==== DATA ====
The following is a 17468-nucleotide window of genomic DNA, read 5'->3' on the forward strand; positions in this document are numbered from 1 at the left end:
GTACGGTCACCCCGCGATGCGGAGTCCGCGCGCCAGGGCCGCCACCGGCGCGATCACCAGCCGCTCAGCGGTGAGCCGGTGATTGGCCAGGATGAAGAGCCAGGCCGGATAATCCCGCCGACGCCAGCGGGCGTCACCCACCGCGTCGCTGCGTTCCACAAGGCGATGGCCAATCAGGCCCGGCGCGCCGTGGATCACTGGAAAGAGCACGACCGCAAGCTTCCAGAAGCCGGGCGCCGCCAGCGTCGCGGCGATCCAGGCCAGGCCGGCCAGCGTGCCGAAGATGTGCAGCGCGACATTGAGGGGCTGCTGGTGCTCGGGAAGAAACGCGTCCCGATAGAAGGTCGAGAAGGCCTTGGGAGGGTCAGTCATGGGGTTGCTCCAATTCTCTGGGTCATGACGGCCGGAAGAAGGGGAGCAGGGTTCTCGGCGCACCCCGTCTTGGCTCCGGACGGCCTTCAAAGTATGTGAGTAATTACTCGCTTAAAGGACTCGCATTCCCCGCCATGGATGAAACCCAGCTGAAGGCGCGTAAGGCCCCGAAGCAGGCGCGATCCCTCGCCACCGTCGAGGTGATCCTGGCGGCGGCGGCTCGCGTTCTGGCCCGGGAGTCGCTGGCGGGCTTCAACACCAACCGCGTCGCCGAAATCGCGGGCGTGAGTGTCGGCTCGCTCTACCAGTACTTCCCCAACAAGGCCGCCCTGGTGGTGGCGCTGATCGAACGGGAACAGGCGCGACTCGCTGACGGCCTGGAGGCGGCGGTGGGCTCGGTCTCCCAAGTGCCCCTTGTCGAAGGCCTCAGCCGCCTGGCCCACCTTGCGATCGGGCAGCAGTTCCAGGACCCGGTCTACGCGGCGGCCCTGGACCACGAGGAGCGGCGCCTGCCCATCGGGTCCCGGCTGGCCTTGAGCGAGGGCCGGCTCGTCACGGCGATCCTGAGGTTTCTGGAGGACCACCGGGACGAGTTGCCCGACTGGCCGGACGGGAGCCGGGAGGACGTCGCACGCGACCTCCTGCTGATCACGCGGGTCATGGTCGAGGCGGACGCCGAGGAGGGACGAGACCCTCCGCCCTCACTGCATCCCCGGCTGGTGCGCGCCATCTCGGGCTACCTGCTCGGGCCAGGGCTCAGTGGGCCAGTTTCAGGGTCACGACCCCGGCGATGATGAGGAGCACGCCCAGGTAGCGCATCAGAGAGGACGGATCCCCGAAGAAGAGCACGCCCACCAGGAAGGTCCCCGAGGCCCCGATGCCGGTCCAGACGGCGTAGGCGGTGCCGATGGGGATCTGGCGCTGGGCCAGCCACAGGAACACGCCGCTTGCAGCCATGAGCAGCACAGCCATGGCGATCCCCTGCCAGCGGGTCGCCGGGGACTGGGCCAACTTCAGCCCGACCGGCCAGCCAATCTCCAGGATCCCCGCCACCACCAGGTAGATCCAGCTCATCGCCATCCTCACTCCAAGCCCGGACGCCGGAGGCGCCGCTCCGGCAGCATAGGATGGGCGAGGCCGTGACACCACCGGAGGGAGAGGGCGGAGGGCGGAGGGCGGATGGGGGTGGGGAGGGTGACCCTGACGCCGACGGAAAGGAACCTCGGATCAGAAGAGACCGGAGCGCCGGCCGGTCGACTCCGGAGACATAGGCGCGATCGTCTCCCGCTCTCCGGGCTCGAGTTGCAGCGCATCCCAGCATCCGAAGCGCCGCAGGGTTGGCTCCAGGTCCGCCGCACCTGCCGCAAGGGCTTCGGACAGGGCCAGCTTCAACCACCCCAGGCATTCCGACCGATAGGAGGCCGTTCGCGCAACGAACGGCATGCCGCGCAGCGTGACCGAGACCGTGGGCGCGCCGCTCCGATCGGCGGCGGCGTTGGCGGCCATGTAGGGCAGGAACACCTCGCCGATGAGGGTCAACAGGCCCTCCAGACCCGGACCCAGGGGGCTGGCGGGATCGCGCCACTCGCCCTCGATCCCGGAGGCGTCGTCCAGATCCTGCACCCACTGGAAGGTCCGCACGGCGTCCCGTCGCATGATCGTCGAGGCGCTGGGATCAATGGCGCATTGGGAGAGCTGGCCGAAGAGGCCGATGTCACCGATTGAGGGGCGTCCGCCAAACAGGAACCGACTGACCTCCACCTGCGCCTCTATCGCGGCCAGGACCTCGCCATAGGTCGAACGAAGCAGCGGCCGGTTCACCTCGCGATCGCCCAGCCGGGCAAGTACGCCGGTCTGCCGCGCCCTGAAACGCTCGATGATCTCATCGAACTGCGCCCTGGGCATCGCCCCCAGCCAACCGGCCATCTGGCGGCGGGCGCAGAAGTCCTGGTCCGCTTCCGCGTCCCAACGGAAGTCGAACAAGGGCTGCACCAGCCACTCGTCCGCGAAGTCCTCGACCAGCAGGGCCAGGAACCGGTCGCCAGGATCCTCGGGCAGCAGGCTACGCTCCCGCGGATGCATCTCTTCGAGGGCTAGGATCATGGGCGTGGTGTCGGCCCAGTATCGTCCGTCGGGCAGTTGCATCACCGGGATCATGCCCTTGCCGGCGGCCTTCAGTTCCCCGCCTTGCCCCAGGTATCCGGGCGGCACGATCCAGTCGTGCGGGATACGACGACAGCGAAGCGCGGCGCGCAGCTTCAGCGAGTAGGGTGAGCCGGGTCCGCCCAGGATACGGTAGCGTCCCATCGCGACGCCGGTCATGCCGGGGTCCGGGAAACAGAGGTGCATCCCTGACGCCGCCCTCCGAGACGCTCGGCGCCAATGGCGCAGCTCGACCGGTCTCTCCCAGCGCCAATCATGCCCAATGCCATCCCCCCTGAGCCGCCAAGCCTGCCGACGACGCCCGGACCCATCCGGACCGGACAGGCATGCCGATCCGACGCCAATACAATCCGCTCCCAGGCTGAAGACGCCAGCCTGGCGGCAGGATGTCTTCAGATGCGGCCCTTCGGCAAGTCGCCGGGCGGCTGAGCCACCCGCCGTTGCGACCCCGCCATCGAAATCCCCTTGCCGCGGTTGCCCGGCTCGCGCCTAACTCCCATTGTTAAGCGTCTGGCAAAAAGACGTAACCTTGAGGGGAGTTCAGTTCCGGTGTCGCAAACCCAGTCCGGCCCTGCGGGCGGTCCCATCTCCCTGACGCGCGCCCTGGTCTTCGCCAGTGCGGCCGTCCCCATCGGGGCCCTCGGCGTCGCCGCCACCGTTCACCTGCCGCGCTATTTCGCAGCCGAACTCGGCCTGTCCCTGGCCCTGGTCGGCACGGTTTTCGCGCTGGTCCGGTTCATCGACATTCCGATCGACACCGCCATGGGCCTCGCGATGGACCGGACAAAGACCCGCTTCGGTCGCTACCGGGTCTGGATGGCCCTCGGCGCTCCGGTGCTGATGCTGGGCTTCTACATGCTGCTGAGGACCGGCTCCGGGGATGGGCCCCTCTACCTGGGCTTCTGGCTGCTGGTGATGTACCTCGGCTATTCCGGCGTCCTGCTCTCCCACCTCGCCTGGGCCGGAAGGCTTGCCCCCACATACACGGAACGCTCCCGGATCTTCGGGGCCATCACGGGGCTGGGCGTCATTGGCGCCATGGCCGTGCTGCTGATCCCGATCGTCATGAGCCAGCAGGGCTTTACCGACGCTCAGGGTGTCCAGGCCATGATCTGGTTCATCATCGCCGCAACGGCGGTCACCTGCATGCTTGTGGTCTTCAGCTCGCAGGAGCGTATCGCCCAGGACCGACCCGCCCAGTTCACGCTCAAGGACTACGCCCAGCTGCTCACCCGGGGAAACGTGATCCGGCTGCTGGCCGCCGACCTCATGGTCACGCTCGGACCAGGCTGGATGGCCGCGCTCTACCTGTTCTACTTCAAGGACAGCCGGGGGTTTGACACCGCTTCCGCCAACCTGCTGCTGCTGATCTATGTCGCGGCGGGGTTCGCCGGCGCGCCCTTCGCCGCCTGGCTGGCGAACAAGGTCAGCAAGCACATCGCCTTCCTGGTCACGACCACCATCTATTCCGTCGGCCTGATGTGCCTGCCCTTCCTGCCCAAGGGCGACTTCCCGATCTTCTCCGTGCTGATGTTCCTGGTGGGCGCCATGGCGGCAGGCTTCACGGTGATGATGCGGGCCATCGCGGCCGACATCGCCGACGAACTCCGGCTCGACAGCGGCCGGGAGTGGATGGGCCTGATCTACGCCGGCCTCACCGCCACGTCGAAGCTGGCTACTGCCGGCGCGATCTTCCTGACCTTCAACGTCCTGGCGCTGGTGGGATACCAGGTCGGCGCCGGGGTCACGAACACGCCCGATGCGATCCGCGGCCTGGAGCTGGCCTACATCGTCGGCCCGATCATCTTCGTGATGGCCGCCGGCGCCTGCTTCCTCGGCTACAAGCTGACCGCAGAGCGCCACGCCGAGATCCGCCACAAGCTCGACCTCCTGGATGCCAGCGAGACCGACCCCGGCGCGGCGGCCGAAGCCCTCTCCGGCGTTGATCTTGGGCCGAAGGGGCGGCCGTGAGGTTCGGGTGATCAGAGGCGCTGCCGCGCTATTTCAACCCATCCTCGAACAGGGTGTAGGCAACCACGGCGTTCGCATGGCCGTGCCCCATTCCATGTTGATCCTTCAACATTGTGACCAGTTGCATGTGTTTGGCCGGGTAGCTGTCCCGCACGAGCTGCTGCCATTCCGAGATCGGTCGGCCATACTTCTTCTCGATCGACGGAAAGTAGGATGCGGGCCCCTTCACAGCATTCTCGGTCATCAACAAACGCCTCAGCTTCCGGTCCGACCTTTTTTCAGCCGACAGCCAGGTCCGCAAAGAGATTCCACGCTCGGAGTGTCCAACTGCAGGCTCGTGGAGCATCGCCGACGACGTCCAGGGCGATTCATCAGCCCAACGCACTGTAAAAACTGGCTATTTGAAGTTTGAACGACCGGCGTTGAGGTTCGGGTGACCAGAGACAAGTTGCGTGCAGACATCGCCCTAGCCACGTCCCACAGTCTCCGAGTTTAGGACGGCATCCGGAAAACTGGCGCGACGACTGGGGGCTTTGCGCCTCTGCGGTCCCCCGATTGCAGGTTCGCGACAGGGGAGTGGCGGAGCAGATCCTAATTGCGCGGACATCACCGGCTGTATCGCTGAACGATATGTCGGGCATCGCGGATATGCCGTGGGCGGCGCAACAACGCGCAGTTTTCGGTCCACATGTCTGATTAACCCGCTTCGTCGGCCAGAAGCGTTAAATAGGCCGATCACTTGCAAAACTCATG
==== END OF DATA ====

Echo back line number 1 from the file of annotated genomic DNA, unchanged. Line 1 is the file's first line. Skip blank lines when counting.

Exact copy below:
The following is a 17468-nucleotide window of genomic DNA, read 5'->3' on the forward strand; positions in this document are numbered from 1 at the left end: